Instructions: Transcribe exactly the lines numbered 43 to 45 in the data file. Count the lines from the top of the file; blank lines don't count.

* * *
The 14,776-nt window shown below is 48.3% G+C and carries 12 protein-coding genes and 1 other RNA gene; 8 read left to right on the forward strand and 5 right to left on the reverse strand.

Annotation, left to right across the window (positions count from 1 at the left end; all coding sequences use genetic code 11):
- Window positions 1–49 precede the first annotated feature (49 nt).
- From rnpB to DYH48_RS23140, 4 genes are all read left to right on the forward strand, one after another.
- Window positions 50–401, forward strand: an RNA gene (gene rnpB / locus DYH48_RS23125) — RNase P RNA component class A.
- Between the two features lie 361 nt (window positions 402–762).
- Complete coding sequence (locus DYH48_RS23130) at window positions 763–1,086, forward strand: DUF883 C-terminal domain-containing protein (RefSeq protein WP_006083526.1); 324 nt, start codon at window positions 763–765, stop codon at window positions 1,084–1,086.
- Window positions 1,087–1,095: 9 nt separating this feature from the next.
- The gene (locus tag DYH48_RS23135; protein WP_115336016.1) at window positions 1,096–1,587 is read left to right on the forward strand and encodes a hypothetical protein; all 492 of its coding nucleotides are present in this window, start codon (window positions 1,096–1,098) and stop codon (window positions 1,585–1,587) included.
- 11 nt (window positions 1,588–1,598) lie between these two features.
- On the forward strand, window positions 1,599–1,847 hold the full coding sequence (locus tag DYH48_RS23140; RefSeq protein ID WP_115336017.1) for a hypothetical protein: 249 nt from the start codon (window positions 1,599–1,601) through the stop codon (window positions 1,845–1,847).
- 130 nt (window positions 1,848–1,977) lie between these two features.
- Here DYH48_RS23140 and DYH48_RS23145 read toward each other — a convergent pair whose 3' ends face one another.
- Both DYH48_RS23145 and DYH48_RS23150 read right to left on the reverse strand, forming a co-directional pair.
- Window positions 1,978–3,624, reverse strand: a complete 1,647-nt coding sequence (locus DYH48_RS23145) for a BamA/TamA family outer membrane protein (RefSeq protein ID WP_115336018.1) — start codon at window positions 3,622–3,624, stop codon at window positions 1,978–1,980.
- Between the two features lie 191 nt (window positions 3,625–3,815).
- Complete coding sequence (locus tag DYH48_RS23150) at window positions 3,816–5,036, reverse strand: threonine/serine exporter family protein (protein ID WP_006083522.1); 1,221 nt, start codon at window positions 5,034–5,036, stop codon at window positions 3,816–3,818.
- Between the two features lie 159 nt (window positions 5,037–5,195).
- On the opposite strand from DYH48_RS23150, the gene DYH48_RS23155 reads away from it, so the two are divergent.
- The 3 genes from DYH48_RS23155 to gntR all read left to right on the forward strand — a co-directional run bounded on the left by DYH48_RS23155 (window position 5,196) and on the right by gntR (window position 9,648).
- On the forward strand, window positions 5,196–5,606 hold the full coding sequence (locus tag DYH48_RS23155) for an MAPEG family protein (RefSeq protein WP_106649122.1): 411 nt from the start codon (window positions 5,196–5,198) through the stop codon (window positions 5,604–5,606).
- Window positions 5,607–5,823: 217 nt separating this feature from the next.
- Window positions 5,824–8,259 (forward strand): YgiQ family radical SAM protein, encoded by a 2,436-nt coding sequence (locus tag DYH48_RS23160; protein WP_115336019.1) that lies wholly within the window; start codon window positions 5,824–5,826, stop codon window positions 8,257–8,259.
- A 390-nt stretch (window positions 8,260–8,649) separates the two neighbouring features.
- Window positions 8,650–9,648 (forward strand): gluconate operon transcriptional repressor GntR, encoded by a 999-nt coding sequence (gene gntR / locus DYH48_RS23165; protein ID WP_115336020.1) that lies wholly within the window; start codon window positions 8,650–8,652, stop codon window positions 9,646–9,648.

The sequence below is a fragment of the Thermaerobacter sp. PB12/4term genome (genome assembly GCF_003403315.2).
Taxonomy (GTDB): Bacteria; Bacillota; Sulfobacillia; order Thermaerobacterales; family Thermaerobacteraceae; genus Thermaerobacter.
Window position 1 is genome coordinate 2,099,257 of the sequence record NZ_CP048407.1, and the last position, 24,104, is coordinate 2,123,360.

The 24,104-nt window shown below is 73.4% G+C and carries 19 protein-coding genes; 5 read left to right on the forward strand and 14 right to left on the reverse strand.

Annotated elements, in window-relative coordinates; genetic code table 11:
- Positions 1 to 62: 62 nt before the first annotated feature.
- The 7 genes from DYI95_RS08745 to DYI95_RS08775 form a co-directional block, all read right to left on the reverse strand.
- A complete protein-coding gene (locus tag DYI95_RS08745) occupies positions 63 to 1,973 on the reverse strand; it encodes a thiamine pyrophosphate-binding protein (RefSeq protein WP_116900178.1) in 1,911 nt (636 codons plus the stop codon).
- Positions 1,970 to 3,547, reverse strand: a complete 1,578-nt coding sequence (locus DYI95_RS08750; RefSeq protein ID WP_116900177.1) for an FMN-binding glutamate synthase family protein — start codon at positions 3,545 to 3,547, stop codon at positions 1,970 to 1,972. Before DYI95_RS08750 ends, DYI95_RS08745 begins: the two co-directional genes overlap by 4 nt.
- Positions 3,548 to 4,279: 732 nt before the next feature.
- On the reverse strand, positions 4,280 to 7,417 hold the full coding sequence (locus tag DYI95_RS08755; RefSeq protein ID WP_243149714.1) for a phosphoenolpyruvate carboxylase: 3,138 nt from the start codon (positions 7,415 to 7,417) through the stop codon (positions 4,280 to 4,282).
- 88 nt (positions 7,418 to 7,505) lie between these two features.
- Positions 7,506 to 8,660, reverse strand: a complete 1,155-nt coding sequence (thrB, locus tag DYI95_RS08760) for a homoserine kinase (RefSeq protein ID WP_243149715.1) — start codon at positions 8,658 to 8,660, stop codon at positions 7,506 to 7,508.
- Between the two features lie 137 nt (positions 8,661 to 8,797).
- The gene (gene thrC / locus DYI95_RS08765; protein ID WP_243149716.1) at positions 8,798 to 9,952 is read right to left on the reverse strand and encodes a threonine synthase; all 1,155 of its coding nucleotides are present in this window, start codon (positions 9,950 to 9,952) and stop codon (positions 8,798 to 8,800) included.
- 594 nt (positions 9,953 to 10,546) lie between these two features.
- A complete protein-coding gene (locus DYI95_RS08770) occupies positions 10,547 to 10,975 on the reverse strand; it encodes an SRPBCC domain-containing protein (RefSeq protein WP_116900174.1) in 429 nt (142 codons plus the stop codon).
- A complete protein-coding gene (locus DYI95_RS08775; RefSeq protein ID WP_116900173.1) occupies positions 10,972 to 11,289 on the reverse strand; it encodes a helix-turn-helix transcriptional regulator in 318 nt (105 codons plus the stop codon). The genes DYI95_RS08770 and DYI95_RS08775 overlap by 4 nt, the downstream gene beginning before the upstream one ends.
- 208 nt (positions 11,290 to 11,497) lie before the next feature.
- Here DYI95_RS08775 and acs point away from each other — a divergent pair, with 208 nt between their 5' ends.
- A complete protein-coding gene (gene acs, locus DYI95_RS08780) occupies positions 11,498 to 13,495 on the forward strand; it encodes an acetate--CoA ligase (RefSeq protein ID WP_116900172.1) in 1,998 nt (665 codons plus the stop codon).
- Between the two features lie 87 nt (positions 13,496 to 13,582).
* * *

- A complete protein-coding gene (locus DYI95_RS08775; RefSeq protein ID WP_116900173.1) occupies positions 10,972 to 11,289 on the reverse strand; it encodes a helix-turn-helix transcriptional regulator in 318 nt (105 codons plus the stop codon). The genes DYI95_RS08770 and DYI95_RS08775 overlap by 4 nt, the downstream gene beginning before the upstream one ends.
- 208 nt (positions 11,290 to 11,497) lie before the next feature.
- Here DYI95_RS08775 and acs point away from each other — a divergent pair, with 208 nt between their 5' ends.